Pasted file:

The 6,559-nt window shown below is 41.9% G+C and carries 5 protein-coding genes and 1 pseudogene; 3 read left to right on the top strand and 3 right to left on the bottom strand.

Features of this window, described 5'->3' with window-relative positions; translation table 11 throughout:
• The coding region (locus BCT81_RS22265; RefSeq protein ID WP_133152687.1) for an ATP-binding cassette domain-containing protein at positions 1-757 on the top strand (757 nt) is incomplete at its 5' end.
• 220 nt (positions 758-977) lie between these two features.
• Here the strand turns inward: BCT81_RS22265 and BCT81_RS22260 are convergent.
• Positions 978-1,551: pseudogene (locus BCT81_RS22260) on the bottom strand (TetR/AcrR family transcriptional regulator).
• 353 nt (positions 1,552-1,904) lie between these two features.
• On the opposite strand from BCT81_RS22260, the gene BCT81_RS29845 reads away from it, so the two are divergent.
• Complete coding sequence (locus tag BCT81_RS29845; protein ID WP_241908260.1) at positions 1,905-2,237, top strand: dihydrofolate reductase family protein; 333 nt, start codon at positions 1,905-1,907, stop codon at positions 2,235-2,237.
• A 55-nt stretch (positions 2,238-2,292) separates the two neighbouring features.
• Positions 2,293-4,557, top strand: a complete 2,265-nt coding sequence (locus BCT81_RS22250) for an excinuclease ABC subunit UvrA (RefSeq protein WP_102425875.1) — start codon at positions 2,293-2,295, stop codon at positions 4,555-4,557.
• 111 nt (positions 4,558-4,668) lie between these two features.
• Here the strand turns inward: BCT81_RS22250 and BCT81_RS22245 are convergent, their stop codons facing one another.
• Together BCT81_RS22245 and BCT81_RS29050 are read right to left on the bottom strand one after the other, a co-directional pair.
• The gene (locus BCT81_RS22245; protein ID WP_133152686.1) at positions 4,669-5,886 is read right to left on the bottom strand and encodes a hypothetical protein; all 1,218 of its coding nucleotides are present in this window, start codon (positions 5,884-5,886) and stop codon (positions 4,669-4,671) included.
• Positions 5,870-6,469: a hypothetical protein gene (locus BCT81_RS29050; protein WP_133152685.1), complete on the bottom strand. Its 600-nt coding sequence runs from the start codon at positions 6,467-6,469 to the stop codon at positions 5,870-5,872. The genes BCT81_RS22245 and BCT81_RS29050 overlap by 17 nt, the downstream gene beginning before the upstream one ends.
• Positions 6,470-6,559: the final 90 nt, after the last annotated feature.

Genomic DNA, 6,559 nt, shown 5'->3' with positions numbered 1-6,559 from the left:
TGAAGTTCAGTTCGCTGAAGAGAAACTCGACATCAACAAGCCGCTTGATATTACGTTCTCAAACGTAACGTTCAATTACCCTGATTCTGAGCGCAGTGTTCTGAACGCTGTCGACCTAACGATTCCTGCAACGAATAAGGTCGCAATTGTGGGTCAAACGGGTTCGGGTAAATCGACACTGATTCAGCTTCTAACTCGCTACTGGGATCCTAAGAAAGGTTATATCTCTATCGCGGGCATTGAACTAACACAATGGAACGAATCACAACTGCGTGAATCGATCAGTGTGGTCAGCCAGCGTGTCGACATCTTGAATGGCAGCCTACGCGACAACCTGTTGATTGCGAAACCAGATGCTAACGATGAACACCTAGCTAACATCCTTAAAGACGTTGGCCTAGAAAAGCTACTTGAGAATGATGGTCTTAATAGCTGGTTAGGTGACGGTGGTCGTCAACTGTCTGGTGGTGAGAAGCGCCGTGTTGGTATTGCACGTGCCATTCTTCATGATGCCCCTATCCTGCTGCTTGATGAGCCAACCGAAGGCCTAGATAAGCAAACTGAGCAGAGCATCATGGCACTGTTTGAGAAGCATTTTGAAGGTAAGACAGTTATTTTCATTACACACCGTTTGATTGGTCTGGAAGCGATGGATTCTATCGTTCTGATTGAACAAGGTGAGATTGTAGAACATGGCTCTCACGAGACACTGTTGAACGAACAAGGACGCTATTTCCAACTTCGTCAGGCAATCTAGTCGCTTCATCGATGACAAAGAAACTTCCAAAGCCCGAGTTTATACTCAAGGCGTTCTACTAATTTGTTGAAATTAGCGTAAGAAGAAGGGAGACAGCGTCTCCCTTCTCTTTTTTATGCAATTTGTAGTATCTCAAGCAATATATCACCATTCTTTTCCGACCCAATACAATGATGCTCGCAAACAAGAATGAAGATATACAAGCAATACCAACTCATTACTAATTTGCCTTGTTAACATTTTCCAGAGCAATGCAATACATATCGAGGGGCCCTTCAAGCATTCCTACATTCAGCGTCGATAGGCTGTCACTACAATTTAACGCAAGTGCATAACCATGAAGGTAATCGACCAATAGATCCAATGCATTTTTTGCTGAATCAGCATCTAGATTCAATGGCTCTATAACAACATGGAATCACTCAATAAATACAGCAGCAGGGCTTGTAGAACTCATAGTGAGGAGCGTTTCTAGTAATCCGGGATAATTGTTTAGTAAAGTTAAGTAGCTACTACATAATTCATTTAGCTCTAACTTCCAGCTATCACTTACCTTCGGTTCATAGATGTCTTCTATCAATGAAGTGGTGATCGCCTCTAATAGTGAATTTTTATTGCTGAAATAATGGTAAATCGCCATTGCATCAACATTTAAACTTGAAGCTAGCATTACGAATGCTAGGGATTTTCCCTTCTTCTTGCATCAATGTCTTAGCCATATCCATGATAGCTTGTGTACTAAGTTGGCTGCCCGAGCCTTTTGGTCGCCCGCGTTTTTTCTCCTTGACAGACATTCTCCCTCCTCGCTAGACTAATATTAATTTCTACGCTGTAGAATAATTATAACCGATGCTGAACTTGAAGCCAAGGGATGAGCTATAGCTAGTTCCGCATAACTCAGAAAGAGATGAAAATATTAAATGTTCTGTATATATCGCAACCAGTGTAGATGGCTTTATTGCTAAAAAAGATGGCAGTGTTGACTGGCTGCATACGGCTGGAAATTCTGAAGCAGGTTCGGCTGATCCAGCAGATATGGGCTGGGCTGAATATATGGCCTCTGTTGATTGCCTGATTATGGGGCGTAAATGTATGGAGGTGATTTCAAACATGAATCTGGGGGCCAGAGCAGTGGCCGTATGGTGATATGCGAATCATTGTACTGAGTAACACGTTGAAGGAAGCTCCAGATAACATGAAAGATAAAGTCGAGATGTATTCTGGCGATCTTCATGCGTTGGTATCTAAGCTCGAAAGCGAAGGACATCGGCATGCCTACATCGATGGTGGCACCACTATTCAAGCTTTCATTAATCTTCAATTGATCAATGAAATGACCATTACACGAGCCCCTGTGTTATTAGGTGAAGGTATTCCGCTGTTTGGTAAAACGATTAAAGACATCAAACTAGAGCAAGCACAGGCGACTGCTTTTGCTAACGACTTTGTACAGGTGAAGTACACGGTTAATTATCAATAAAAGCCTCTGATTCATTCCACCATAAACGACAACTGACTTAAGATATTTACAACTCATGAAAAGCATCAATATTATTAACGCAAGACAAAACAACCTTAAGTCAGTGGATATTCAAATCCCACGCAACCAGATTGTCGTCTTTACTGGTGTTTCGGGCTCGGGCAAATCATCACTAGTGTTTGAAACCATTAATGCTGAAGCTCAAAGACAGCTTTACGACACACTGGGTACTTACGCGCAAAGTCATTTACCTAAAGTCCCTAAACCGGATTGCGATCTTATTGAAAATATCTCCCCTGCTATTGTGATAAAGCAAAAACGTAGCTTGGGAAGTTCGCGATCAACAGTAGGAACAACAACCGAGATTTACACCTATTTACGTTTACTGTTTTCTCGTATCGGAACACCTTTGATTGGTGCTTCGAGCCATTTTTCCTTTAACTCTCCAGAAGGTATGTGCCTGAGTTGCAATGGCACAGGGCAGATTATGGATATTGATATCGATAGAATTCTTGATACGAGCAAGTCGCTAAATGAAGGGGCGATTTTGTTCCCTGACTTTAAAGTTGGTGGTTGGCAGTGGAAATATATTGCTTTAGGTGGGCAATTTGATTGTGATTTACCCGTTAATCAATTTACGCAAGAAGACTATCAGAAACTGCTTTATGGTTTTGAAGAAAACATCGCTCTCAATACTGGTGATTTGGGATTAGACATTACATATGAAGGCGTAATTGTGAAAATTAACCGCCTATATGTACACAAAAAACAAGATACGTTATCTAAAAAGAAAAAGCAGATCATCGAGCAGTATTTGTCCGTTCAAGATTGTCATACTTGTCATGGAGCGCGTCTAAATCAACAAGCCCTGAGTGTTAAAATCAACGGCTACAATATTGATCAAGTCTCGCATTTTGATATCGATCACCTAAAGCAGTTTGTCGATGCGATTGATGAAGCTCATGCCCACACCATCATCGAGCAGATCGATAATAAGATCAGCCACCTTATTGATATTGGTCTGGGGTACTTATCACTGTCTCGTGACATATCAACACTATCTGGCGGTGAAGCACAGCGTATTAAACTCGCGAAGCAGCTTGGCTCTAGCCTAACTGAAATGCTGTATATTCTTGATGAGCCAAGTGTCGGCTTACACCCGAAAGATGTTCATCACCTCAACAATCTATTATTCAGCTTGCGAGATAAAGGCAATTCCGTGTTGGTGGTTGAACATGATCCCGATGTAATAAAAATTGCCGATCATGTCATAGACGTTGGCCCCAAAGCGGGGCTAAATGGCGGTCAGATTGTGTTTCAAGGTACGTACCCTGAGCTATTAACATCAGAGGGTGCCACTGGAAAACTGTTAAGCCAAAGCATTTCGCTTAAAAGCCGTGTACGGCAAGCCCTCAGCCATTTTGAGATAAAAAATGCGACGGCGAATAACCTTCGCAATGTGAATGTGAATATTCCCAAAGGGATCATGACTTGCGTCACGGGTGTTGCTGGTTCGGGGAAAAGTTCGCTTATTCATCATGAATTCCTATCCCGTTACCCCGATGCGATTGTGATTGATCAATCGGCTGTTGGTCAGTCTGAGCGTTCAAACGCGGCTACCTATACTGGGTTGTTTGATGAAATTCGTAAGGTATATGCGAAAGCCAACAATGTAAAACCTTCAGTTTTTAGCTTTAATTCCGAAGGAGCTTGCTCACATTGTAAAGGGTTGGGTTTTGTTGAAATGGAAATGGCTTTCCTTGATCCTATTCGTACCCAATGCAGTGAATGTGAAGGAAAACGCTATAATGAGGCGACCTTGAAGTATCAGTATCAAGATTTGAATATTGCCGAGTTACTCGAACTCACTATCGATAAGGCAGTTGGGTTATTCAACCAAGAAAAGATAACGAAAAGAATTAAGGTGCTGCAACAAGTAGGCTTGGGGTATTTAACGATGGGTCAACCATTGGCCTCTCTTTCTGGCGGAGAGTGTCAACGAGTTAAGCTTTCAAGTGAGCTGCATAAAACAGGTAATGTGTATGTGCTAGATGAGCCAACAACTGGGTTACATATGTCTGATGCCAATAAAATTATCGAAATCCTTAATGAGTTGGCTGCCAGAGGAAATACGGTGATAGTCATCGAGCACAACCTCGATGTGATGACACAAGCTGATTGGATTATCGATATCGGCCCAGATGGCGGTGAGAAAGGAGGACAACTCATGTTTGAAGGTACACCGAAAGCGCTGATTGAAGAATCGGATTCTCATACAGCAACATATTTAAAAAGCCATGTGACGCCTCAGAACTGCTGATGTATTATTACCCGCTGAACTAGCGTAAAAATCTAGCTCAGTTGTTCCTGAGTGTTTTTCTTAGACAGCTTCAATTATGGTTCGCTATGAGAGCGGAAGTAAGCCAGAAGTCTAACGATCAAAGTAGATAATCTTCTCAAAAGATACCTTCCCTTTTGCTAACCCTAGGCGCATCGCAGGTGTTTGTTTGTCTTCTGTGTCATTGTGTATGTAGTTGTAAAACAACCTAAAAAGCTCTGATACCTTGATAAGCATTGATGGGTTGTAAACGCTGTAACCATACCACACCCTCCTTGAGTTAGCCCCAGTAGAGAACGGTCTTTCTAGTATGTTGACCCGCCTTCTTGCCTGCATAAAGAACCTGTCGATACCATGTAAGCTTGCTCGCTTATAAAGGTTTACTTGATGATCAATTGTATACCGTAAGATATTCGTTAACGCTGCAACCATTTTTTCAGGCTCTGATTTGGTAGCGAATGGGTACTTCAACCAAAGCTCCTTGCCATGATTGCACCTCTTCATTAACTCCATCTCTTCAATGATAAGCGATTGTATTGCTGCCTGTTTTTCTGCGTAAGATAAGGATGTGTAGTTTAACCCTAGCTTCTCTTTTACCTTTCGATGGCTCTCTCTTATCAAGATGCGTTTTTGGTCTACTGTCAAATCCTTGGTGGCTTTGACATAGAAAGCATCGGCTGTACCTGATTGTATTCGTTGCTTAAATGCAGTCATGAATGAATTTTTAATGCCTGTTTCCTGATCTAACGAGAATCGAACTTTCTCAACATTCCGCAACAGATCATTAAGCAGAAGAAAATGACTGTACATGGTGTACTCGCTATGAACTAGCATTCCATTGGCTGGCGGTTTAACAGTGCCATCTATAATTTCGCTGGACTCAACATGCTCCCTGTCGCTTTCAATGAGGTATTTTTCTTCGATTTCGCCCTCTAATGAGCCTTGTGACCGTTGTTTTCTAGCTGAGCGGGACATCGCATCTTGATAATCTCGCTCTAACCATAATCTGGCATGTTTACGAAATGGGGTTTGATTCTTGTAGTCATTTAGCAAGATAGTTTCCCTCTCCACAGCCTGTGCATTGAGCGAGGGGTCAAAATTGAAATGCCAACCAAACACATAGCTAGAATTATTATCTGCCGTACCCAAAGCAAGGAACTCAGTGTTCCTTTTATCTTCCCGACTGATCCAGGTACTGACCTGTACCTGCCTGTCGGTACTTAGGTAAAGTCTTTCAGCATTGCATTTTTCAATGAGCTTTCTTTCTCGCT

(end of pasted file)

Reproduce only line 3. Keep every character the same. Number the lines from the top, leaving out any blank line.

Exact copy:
• The coding region (locus BCT81_RS22265; RefSeq protein ID WP_133152687.1) for an ATP-binding cassette domain-containing protein at positions 1-757 on the top strand (757 nt) is incomplete at its 5' end.